Re clause 3. Extra Rehearsals

Sub-clause (a) refers to an additional rehearsal on the day of the concert in addition to the one already covered by the minimum rate, i.e. if you should plan two rehearsals on the concert day.  

Please note the rehearsal on a day other than a concert day referenced here under (b) indicates an additional rehearsal to the one on the concert day. If there is no rehearsal on the concert day, then clause 2.(b) applies instead.  

Re clauses 4., 5., 6., 8.

In these clauses, the engager is encouraged to discuss matters with the musician to be engaged. This is in recognition that each group operates slightly differently, and that groups are spread across the whole of the UK and subject to local conditions, so the outcome of such discussions may vary from case to case.  

However, this means that when budgeting groups should include a contingency in their budget to allow for additional costs that may arise under these clauses, depending on the musician they ultimately offer the engagement to.  

Re clause 5. Doubling

Please read this carefully and consider the implications of your repertoire when setting your budget.  

For instance, you may not have considered paying doubling fees for related instruments such as piccolo and flute; and you may want to re-examine your payments to percussionists in particular.  

However, we think we have succeeded in making this clause as easy to understand and apply as possible, enabling you to see quickly what your budgetary implications may be.  

Re clause 8. Porterage

This is the clause for which it is most difficult to pin down a precise payment, as it depends so much on the instruments involved, the musician’s travel, the location of rehearsal and/or performance venue.  

It is therefore particularly important that you discuss this with the musician to be engaged as early as possible and ensure you have an appropriate contingency in your budget to cover costs which may arise from this clause.  

Please also ensure, if you agree to store an instrument between rehearsal and concert for a musician you engage, that you check your insurance schedule carefully to see if you are covered under your current policy or if you need to take out additional temporary insurance.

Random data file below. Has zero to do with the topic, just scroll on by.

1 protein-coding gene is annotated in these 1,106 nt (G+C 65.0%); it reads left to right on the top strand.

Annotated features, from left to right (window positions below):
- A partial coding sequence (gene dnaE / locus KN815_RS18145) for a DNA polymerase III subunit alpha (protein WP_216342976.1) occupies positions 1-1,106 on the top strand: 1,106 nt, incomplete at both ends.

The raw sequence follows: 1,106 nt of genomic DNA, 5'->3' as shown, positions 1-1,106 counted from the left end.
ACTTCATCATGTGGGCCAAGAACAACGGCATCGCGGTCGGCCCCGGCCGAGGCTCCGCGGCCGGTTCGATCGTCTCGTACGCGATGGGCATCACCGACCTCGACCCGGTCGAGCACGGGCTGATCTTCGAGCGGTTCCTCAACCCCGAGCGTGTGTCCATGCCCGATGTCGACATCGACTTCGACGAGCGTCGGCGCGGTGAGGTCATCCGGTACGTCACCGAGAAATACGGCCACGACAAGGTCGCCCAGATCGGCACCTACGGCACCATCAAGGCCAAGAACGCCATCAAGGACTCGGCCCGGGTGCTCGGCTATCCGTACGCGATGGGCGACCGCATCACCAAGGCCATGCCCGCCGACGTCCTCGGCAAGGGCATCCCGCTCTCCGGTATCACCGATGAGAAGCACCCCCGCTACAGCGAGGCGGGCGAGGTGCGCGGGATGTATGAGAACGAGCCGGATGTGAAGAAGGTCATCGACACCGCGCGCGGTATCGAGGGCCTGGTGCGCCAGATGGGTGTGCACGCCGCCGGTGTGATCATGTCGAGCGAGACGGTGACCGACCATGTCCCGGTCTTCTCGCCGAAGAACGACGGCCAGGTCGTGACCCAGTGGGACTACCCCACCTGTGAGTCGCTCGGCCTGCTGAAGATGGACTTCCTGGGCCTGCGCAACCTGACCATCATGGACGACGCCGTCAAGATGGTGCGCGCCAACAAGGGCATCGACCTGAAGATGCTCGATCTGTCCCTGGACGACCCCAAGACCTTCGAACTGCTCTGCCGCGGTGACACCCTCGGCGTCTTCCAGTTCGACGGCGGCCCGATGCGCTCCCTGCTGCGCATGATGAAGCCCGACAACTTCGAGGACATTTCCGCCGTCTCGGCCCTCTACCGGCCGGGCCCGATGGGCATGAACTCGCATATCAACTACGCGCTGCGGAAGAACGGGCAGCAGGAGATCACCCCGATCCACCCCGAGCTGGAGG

Re clause 10. Broadcast and recordings

This clause allows you to use recorded audio-visual content for: 

  • Electronic Press Kit – this is about creating content that will be used by you or a third party to promote the event the engagement relates to. As per the clause they should not include a musical piece in its entirety and all promotional content must not be more than 10 minutes aggregate total. The content must be used for promotional purposes only and not for commercial purposes.  
  • Archive: the group can keep a recording for their own archive and referencing purposes  

If any content is used for commercial purposes, then a separate agreement and fee should be in place between you and the musician. This includes content specifically generated for commercial use or content initially created for EPK or archive purposes that is then subsequently used for commercial use. Commercial use means any money generated by the use of the content other than selling tickets for the performance the engagement relates to. This includes, but it not limited to, live stream ticket sales, post event sale of video or audio formats, advertising income generated for your group from online streaming sites. 

If you have any question about this please do contact either the MU ( or Making Music (  

Download the notes (PDF)

We hope you find this Making Music resource useful. If you have any comments or suggestions about the guidance please contact us. Whilst every effort is made to ensure that the content of this guidance is accurate and up to date, Making Music do not warrant, nor accept any liability or responsibility for the completeness or accuracy of the content, or for any loss which may arise from reliance on the information contained in it.